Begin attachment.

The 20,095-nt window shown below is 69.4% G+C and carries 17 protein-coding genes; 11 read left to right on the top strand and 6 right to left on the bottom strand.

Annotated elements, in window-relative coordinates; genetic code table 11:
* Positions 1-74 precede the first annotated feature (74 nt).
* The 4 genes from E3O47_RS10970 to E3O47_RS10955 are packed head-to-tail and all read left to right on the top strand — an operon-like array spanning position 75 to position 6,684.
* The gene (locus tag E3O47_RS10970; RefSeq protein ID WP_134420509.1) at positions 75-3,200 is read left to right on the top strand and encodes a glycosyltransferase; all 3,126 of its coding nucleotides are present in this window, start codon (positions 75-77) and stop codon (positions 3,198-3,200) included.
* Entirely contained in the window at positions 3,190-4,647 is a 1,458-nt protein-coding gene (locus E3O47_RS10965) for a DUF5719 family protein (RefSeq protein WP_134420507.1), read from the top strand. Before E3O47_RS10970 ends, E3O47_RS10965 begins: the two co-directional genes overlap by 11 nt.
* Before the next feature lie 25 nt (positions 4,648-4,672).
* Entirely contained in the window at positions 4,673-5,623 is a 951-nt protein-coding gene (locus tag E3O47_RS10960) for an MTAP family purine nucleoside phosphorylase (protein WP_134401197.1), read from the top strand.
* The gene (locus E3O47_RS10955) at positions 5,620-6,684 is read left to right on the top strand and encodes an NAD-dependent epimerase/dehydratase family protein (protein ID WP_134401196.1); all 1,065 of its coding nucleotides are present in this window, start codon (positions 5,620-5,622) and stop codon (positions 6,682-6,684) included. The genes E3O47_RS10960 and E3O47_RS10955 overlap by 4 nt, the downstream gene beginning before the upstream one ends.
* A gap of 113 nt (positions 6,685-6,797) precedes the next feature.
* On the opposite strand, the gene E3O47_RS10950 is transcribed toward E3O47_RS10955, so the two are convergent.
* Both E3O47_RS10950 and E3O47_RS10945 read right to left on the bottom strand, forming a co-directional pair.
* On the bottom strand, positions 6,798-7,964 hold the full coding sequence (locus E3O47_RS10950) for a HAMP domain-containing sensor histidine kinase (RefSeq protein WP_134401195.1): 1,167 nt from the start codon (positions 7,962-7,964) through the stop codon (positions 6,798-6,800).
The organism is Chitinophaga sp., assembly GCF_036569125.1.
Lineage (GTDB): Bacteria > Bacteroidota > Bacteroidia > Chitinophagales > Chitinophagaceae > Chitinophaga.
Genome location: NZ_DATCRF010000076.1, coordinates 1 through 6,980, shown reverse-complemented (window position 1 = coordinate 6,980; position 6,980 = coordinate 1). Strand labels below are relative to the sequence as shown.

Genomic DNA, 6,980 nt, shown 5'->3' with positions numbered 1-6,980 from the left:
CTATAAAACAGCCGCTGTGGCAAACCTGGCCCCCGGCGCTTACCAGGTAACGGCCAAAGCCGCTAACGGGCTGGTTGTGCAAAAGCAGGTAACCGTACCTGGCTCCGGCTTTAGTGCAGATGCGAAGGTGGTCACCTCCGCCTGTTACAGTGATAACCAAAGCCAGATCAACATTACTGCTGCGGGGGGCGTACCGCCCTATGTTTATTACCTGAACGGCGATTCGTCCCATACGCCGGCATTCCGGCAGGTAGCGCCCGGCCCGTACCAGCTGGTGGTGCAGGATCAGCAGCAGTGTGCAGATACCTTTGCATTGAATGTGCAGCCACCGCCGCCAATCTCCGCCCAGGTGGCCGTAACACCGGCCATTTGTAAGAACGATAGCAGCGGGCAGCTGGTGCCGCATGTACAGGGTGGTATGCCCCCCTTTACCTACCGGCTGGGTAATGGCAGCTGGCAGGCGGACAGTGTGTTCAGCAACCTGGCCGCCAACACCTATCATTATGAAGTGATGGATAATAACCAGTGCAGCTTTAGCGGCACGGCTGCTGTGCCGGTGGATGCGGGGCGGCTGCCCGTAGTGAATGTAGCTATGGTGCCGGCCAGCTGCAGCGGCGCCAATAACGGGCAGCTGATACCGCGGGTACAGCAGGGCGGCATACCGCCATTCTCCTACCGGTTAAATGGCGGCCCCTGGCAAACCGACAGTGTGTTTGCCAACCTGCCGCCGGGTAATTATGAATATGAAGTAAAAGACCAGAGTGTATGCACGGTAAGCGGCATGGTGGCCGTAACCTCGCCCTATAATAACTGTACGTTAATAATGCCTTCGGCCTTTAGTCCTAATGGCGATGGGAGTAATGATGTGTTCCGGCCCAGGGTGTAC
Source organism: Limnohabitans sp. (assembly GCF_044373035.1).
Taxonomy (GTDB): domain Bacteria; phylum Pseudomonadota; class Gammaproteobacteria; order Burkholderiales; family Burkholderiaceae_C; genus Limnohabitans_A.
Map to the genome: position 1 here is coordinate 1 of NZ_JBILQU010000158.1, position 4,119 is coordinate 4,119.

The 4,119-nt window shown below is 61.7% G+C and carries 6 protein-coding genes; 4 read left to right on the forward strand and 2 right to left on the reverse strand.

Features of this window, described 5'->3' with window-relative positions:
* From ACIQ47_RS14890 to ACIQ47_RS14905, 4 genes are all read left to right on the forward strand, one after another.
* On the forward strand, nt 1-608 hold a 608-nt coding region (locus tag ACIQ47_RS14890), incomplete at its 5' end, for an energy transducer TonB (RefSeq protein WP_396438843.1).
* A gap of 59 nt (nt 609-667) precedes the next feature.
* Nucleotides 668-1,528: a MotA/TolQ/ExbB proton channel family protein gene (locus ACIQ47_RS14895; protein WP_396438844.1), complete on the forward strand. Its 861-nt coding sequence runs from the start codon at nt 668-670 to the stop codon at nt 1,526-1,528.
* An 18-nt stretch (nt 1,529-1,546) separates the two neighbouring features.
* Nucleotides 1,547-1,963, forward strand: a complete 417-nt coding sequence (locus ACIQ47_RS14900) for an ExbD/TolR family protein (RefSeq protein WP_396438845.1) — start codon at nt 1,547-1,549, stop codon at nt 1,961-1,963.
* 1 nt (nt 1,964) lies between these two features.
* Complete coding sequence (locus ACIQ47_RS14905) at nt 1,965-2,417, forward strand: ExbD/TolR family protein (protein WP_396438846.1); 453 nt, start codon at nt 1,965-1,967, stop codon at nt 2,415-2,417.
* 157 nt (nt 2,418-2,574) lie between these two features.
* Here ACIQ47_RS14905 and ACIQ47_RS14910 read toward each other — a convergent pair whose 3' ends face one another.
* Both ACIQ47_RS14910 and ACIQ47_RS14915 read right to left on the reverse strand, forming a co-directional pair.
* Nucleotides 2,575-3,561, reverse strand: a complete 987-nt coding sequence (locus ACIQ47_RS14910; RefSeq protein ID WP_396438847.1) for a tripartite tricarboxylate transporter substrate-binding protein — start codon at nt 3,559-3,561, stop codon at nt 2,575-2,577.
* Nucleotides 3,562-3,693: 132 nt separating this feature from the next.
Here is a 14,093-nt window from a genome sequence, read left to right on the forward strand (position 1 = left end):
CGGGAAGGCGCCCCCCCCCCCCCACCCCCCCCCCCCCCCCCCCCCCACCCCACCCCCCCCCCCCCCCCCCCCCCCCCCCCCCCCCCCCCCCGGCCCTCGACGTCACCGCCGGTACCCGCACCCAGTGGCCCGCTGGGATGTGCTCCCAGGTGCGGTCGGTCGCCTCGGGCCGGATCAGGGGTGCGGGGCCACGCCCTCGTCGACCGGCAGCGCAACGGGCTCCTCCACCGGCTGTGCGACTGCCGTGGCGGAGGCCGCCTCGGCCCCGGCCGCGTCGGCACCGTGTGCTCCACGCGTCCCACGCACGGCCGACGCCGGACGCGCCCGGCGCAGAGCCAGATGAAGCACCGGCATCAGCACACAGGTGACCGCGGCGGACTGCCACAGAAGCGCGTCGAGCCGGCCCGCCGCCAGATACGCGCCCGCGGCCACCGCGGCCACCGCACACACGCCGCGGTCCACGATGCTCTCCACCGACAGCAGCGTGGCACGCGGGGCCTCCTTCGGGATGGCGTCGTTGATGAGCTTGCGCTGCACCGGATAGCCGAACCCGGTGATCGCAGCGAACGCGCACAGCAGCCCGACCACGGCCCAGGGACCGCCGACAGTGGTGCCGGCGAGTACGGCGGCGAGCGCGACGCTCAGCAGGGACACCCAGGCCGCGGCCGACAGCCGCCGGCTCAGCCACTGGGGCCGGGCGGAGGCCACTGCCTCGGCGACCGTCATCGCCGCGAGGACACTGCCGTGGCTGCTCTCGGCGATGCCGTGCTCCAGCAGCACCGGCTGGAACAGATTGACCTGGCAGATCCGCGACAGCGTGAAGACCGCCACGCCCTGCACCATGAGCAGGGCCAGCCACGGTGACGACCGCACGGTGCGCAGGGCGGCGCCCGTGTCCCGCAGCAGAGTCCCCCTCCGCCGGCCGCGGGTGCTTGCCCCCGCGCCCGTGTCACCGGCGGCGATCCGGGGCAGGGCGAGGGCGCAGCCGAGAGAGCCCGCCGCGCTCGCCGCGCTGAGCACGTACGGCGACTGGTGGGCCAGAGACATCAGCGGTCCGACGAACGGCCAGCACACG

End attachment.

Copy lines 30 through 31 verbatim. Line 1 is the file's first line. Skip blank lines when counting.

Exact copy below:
* 1 nt (nt 1,964) lies between these two features.
* Complete coding sequence (locus ACIQ47_RS14905) at nt 1,965-2,417, forward strand: ExbD/TolR family protein (protein WP_396438846.1); 453 nt, start codon at nt 1,965-1,967, stop codon at nt 2,415-2,417.